Use case scenarios
Here is an example of some use case scenarios (taken from the Microsoft community post).
A great use case scenario could be a user is in work, working on a project on their virtual desktop. That user needs to leave the office but agrees to complete the work when they get home. The user connects to their cloud pc from their own personal laptop, the user logs in and is exactly at the same point that they left it in a secure environment.
Several other example could be used for seasonal workers or temporary workers who are using their own device.
How to decide between Windows 365 & Azure Virtual Desktop
Our friends over at nerdio have produced some great visual information around Windows 365, I feel this one is very useful to help answer a few of them decision questions, when deciding between W365 & AVD.
There are still some questions, and I am sure more will come as we further test Windows365, one standout now is there different pricing for the Education and Charity sector?
In our test we chose to use the option of 2vCPU/8GB RAM/128GB. In our opinion this model really struggled, as you can see from the screenshot below the CPU is maxed out all the time. Running only outlook, teams and 1 tab within edge (this is not the lowest specification to choose from).
Another thing to note from our testing is the devices are not running SSD’s and using the older sATA drives, which is very disappointing.
In addition to the poor performance that we encountered we also experienced an issue were the devices would enrol fine into Microsoft Endpoint Manager, be fully compliant and within less than 10 minutes would change to ‘Not Compliant’. This is something of concern if there are certain policies your company needs to adhere to.
Devices do not seem to have a Trusted Platform Module (TPM) attached. Which is a concern around data security & encryption, whether Microsoft cover this in the background remains to be seen. This may also be an issue with the upcoming Windows 11 as according to reports a TPM is required.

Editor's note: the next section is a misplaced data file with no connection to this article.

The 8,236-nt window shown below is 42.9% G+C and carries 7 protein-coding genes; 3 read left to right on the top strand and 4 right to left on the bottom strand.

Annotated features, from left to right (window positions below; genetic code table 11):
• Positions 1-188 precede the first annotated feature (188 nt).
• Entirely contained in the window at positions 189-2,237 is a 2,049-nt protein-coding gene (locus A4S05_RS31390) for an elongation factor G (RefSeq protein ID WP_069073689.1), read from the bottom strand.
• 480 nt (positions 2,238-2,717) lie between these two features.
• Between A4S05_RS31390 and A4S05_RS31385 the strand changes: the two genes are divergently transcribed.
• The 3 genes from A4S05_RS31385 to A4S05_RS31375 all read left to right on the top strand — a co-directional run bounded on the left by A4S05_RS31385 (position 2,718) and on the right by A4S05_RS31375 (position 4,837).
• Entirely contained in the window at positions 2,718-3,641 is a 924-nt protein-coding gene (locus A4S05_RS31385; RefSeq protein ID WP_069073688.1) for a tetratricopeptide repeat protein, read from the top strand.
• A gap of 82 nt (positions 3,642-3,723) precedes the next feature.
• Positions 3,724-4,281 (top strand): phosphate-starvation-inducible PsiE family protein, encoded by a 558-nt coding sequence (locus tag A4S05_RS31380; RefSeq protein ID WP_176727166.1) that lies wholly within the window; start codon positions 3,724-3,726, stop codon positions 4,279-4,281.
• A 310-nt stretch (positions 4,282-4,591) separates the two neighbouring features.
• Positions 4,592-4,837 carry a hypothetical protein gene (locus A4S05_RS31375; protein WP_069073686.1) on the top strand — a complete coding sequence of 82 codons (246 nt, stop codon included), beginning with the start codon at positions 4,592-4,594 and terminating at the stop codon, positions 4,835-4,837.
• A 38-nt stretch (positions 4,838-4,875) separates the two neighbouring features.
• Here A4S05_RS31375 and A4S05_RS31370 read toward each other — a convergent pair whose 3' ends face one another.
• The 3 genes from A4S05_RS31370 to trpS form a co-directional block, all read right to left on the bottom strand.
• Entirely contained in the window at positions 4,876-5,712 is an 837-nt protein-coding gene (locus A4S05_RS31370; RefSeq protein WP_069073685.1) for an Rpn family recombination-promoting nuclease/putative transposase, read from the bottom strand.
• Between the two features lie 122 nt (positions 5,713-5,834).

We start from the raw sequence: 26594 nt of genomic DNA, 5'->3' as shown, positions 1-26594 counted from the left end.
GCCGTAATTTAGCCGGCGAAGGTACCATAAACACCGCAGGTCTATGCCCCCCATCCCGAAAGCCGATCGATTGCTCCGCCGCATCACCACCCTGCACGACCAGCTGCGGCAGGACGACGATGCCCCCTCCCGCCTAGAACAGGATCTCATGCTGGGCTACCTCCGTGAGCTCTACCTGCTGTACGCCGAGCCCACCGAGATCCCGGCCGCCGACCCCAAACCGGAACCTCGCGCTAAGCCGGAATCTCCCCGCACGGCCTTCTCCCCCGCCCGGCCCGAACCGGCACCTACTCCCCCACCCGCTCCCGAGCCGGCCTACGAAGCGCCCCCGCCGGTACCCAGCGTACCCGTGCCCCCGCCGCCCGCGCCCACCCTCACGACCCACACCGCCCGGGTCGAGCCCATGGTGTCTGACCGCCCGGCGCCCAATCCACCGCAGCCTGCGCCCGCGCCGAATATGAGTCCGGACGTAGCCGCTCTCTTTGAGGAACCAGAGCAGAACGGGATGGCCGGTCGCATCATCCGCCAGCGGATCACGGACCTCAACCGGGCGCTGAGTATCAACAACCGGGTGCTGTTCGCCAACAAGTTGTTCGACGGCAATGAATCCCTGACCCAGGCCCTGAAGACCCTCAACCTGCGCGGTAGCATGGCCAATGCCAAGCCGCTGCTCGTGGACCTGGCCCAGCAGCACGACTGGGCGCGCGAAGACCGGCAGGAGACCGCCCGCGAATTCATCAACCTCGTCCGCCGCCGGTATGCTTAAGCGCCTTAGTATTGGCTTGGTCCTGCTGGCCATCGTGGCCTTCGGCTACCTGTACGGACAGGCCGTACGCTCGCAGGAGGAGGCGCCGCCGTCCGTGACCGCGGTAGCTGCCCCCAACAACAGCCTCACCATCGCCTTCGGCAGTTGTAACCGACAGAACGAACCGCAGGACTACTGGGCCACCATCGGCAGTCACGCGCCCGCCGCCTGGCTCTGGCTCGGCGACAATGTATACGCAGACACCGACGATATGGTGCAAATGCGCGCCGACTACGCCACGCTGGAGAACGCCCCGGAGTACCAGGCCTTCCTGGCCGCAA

Another concern we have is users are all given full administrator rights to their device, do Microsoft have something in place to stop malicious software being installed, deliberately or not? This would be completely possible and as that machine is running in your tenant this could be a security risk affecting your whole business.
Windows 365 is still in very early days and as such many more features will be implemented, I'm sure. So as this new service grows, we will continue to look at the evolution and hopefully many of our concerns will be ironed out. So, as we continue to explore Windows365 we will look to publish more blog posts around the service.
In the meantime, if you have any questions around implementing Windows365, Office365, Azure Virtual Desktop or moving your infrastructure to the cloud and want to see the benefits cloud computing can bring to your business then please reach out to ourselves and we will be more than happy to help, reach out for a chat today.